std::rotate(community.begin(), community.begin() + 1, community.end());
}

if (next == GoToJail)
next = Jail;

count[next]++;
current = next;
}

// normalize (actually not needed, just to ease debugging)
unsigned long long sum = 0;
for (auto x : count)
sum += x;

// use std::map's implicit sorting
std::multimap<double, unsigned int> sorted; // multimap in case of identical probabilities
for (unsigned int i = 0; i < count.size(); i++)
sorted.insert(std::make_pair(count[i] * 100.0 / sum, i));

// extract the field positions
std::vector<unsigned int> result;
for (auto x : sorted)
result.push_back(x.second);

// and show the most frequent ones (they are at the end of the container)
auto i = result.rbegin();

#define ORIGINAL
#ifdef ORIGINAL

for (unsigned int j = 0; j < showFields; j++)
std::cout << std::setw(2) << std::setfill('0') << *i++;

#else

// field names
const char* names[] = { "GO",   "A1", "CC1", "A2",  "T1", "R1", "B1",  "CH1", "B2", "B3",
"JAIL", "C1", "U1",  "C2",  "C3", "R2", "D1",  "CC2", "D2", "D3",
"FP",   "E1", "CH2", "E2",  "E3", "R3", "F1",  "F2",  "U2", "F3",
"G2J",  "G1", "G2",  "CC3", "G3", "R4", "CH3", "H1",  "T2", "H2" };
for (unsigned int j = 0; j < showFields; j++)
std::cout << names[*i++] << " ";

#endif

return 0;
}


This solution contains 25 empty lines, 25 comments and 10 preprocessor commands.

# Benchmark

The correct solution to the original Project Euler problem was found in 0.05 seconds on an Intel® Core™ i7-2600K CPU @ 3.40GHz.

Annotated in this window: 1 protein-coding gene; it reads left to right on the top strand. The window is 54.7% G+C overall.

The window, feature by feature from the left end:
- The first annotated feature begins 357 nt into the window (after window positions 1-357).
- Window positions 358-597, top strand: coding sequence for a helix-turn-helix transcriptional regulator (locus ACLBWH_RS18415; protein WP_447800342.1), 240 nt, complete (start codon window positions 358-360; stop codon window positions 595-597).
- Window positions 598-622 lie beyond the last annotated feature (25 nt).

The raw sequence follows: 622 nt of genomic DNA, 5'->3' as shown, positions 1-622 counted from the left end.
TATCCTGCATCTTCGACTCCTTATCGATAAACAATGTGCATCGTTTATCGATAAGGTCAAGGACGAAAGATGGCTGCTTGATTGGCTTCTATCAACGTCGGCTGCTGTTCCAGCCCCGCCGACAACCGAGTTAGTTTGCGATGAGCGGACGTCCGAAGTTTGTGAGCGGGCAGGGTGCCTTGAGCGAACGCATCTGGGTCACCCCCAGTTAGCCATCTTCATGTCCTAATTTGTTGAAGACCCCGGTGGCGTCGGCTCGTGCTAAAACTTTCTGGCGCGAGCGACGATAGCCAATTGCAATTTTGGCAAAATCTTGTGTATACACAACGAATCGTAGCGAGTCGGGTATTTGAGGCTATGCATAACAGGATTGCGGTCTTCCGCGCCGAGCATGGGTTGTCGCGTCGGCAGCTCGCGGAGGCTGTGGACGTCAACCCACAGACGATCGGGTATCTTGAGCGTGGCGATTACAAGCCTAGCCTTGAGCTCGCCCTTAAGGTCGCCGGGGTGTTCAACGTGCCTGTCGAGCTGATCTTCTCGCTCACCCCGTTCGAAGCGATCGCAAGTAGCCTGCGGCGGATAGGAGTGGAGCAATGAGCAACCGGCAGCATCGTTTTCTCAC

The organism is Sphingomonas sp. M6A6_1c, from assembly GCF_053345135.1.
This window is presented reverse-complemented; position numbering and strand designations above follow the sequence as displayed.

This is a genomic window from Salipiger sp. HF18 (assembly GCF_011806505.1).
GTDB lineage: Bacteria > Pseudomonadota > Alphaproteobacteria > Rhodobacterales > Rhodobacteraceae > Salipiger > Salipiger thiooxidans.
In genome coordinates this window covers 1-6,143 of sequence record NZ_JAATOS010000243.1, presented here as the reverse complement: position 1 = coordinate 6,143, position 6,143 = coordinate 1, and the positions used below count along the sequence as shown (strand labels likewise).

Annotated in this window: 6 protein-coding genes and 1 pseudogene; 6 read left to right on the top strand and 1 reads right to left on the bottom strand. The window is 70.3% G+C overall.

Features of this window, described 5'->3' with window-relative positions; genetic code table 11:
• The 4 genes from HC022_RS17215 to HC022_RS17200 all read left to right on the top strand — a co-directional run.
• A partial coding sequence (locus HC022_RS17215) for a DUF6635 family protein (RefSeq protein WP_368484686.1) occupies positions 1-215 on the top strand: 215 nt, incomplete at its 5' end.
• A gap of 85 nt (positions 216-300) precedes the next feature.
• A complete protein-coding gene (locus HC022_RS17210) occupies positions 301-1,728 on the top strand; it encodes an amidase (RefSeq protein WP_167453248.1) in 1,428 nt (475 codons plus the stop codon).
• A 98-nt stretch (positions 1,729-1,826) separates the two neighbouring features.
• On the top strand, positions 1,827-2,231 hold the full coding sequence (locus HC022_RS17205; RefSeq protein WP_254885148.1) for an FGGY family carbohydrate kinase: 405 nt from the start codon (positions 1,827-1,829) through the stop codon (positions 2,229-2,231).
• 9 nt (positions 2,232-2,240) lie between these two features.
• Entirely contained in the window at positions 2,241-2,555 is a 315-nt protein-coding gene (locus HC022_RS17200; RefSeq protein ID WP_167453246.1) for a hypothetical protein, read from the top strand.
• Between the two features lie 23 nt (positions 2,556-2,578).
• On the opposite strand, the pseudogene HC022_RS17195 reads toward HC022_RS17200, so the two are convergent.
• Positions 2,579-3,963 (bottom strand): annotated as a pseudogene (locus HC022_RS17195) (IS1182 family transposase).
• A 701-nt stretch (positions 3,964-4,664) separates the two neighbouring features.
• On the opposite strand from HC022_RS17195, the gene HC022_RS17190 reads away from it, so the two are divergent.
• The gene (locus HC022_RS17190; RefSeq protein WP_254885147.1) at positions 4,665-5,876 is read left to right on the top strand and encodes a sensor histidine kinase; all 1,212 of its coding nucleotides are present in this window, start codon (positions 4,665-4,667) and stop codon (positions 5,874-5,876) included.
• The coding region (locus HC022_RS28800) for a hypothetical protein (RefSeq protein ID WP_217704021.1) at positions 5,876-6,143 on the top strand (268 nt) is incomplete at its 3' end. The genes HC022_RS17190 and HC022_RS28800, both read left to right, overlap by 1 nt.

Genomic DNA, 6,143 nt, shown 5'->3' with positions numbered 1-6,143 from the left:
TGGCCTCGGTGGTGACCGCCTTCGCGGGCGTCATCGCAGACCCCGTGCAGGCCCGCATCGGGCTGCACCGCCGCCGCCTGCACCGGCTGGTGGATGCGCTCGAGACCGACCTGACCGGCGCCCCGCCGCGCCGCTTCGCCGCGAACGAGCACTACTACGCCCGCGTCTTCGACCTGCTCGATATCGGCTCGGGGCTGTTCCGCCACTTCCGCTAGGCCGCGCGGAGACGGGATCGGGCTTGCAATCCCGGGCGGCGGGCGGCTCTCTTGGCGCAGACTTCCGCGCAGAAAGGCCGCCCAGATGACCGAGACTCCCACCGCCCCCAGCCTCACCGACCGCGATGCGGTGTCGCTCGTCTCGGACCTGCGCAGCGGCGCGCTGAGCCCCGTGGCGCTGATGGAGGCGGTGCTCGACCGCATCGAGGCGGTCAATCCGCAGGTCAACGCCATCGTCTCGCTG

(compiled for x86_64 / Linux, GCC flags: -O3 -march=native -fno-exceptions -fno-rtti -std=gnu++11 -DORIGINAL)

See here for a comparison of all solutions.

Note: interactive tests run on a weaker (=slower) computer. Some interactive tests are compiled without -DORIGINAL.

# Changelog

March 17, 2017 submitted solution

# Hackerrank

My code solves 11 out of 21 test cases (score: 55%)

I failed 10 test cases due to wrong answers and 0 because of timeouts

# Difficulty

Project Euler ranks this problem at 35% (out of 100%).

Hackerrank describes this problem as hard.

Note:
Hackerrank has strict execution time limits (typically 2 seconds for C++ code) and often a much wider input range than the original problem.
In my opinion, Hackerrank's modified problems are usually a lot harder to solve. As a rule thumb: brute-force is rarely an option.

# Heatmap

Please click on a problem's number to open my solution to that problem: